Thursday, 17 January 2013

Context and 13 Principles of Faith

When I read different books on Kabbalah, I sometimes wonder how much awareness there is of Maimonides's Thirteen Principles of faith.

Maimonides was a highly, highly influential rabbi who lived in Twelfth century. Although his rationalist worldview is not as mainstream as it once might have been, his rulings on Jewish law still form the bedrock for many rulings and interpretations of Jewish law today. For example, the laws for how to distinguish if a person is the Messiah or not.

Anyway, the reason I'm bringing this up is twofold.... 1. I'm close to completing my first read-through of his book: "Guide for the Perplexed". It's quite a challenging book to read and has forced me on numerous occasions to re-evaluate my worldview. 2. I'm sure that I will quote the 13 principles at some point soon and want to have an easy link in this blog.

Here are the 13 principles of faith.
  1. Belief in the existence of the Creator, who is perfect in every manner of existence and is the Primary Cause of all that exists. 
  2. The belief in G-d's absolute and unparalleled unity. 
  3. The belief in G-d's non-corporeality, nor that He will be affected by any physical occurrences, such as movement, or rest, or dwelling. 
  4. The belief in G-d's eternity.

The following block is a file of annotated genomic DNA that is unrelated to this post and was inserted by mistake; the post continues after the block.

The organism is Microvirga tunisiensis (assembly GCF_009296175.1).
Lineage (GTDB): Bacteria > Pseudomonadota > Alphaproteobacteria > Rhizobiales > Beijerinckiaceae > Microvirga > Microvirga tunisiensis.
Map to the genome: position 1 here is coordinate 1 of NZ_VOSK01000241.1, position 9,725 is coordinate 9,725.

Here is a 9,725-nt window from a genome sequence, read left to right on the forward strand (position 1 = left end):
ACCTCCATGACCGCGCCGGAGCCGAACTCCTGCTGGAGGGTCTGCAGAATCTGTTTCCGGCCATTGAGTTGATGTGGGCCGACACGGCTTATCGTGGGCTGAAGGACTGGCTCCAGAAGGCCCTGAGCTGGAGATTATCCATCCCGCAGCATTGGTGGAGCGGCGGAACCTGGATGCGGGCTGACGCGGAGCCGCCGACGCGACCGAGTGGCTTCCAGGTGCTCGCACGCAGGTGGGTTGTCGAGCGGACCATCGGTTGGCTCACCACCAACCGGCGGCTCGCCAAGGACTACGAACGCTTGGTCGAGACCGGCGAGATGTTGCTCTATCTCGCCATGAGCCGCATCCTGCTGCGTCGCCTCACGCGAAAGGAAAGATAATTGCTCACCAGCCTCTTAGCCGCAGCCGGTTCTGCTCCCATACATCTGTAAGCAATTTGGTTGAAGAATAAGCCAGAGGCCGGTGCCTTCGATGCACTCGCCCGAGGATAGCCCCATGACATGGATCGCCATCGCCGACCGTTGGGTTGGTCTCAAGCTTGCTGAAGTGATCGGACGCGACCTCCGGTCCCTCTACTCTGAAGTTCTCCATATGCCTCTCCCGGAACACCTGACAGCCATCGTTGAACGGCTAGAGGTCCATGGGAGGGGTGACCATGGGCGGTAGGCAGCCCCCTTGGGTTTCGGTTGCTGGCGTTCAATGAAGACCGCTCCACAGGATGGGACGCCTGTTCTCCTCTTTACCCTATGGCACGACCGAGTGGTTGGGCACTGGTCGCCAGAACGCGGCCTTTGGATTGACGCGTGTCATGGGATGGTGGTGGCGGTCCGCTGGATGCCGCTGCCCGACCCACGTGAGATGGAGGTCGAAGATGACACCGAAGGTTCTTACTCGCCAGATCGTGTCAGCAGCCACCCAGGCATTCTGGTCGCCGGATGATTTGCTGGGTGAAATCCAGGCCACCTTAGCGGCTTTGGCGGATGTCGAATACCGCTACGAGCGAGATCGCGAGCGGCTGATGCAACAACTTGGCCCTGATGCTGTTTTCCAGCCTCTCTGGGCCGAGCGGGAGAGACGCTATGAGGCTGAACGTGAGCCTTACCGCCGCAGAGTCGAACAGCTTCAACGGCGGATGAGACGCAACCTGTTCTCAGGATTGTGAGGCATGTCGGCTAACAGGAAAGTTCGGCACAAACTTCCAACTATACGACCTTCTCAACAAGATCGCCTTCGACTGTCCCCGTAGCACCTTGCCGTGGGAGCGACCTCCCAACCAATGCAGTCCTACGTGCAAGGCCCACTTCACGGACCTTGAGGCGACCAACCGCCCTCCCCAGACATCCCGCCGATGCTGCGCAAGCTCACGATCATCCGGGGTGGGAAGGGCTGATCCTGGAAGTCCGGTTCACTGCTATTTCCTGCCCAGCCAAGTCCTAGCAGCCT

5. The imperative to worship G-d exclusively and no foreign false gods. 
  6. The belief that G-d communicates with man through prophecy. 
  7. The belief in the primacy of the prophecy of Moses our teacher. 
  8. The belief in the divine origin of the Torah. 
  9. The belief in the immutability of the Torah. 
  10. The belief in G-d's omniscience and providence. 
  11. The belief in divine reward and retribution. 
  12. The belief in the arrival of the Messiah and the messianic era. 
  13. The belief in the resurrection of the dead. 
If you want to understand the context and worldview that Jewish Kabbalists are writing in, then you need to be aware of these principles. Different names of the Divine do not refer to different entities, such as Eolohim and El Shaddai. Names reflect attributes, ways of interacting with Creation. Angels that have Divine names as part of their name is another matter that I will hopefully cover later in the year.